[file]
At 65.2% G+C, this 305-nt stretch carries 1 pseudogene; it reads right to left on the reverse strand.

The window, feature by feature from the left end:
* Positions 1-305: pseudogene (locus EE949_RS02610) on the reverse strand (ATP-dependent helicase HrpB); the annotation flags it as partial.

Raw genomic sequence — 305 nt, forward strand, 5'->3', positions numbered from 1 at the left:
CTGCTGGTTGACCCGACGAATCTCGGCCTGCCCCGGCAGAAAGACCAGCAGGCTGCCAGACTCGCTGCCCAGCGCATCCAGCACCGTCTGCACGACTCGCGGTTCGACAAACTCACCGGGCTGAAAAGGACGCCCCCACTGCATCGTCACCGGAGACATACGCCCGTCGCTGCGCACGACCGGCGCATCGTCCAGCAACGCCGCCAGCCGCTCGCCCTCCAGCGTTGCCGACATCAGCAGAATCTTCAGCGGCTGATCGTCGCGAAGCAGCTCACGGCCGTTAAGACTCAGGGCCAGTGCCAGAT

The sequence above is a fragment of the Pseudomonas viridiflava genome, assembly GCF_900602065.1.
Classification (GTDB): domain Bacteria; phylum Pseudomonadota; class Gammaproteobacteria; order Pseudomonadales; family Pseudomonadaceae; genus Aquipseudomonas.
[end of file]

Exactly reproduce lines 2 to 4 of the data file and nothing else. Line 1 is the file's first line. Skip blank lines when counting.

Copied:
The window, feature by feature from the left end:
* Positions 1-305: pseudogene (locus EE949_RS02610) on the reverse strand (ATP-dependent helicase HrpB); the annotation flags it as partial.

Raw genomic sequence — 305 nt, forward strand, 5'->3', positions numbered from 1 at the left: